Q & R: Is Christ IN all people or only IN Christians? Brad Jersak

Brad Jersak


Is Christ in all people or is Christ only in Christians or only in some Christians?


Full disclosure: my response comes with a two-fold agenda.

  1. To say that we can find a good number of verses that make “in-ness” exclusive (e.g. believers are in Christ), but those passages do not negate the truth of the inclusion texts (i.e. humanity is in Christ). Both Scripture sets are true. They are simply referring to different truths.
  2. To say that neither inclusion-focused believers (“Trinitarians” for example) nor exclusion-focused believers (Evangelicals for example) need to force all the Bible’s in/out language into their own theological system. Let the authors say what they say and don’t force them to say what they didn’t intend. Some Scriptures define our Being (all are in Christ through the Incarnation) and others describe our Relationship (not all relate to Christ by faith).


This question has been floating around for a while now in a few different conversations. For example, people who minister at the margins frequently speak about seeing Christ in the poor and the outcast and in everyone, as you see in Mother Theresa’s meditations. For example, she famously said, 

“I see Jesus in every human being. I say to myself, this is hungry Jesus, I must feed him. This is sick Jesus. This one has leprosy or gangrene; I must wash him and tend to him. I serve because I love Jesus.”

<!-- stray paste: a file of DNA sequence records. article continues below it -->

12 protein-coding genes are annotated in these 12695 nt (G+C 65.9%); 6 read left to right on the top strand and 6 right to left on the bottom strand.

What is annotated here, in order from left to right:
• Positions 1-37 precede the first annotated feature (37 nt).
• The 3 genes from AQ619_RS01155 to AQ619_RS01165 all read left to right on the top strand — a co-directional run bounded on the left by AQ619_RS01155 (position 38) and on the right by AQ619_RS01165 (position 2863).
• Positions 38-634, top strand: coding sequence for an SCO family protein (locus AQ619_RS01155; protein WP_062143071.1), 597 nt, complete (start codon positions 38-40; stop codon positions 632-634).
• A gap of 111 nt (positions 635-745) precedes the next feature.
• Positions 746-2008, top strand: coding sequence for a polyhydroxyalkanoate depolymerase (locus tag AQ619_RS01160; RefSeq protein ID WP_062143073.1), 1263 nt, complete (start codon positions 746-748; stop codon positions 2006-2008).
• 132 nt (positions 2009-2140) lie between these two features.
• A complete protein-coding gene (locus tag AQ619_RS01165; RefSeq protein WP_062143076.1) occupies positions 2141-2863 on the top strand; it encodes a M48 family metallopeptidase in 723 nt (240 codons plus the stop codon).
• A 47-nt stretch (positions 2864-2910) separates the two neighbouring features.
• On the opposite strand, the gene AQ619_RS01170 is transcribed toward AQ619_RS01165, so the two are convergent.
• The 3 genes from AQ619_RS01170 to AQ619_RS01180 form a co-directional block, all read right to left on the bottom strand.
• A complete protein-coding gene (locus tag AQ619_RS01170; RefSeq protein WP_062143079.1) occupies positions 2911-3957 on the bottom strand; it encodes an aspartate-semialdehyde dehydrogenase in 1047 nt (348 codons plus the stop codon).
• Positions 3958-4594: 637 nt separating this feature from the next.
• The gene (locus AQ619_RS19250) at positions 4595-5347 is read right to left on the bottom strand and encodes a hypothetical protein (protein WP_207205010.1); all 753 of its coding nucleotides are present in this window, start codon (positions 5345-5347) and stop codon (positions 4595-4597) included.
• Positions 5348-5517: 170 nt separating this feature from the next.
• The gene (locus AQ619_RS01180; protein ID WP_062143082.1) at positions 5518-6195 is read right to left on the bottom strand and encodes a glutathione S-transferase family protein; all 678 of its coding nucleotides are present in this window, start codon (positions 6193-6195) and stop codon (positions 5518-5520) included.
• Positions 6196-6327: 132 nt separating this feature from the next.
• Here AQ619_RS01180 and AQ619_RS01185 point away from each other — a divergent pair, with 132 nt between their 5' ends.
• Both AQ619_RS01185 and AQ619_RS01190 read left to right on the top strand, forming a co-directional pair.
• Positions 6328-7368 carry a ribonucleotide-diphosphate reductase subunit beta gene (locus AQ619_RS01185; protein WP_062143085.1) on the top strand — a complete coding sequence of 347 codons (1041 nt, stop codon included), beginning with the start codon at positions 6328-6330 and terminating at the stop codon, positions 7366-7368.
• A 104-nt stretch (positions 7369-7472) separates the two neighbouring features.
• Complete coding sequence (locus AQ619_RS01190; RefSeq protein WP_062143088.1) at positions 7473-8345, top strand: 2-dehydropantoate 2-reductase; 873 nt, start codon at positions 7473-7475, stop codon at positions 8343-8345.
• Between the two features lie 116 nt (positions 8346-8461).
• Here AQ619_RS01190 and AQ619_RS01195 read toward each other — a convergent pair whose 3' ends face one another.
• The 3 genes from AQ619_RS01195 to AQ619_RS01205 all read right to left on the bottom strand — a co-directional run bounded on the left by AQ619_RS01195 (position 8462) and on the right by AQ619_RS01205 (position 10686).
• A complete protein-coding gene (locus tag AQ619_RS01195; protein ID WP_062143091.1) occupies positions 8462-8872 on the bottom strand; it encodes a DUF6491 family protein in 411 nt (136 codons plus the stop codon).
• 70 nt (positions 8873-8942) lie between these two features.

Mother Theresa

She based this on her experience and rooted that experience in Gospel texts such as Matthew 25 where Christ says,

  ‘Then the righteous will answer him, “Master, when did we see you hungry and feed you, or thirsty and give you a drink? When did we see you a stranger and welcome you, or naked and clothe you? 3When did we see you sick or in prison and come to see you?”
   ‘Then the king will answer them, “I’m telling you the truth: when you did it to one of the least significant of my brothers and sisters here, you did it to me.”

Matthew 25:37-40

That passage may be variously interpreted, but in Kissing the Leper: Seeing Jesus in the Least of These, I wrote,

 “You do not see Christ in unbelievers because they become Christians. You see Christ in them and in everyone because he became human with a capital H.” 

Brad Jersak, Kissing the Leper

This segues to a theological discussion among the Trinitarian crowd harking back to the early church Fathers, such as Athanasius of Alexandria. They believed that in the Incarnation, Christ did not just take on a human nature (his own individual humanity) but assumed human nature collectively, uniting himself to all humanity and the whole of the human condition. 

The question then becomes, if Christ united himself to all humanity, is he IN ALL, or is Christ only IN SOME: those who reciprocate by uniting themselves to him through faith? Asked another way, are ALL ‘saved’ but just don’t know it yet? Or are we only ‘saved’ when we respond to Christ? And there the debate rages (sometimes with actual rage!). As far as I can tell, both ‘sides’ agree that what Christ did, he did for all and that a response to what Christ has accomplished is nevertheless necessary in order to experience what he has accomplished. And yet we’ve come to an impasse on the “IN-ness” of Christ.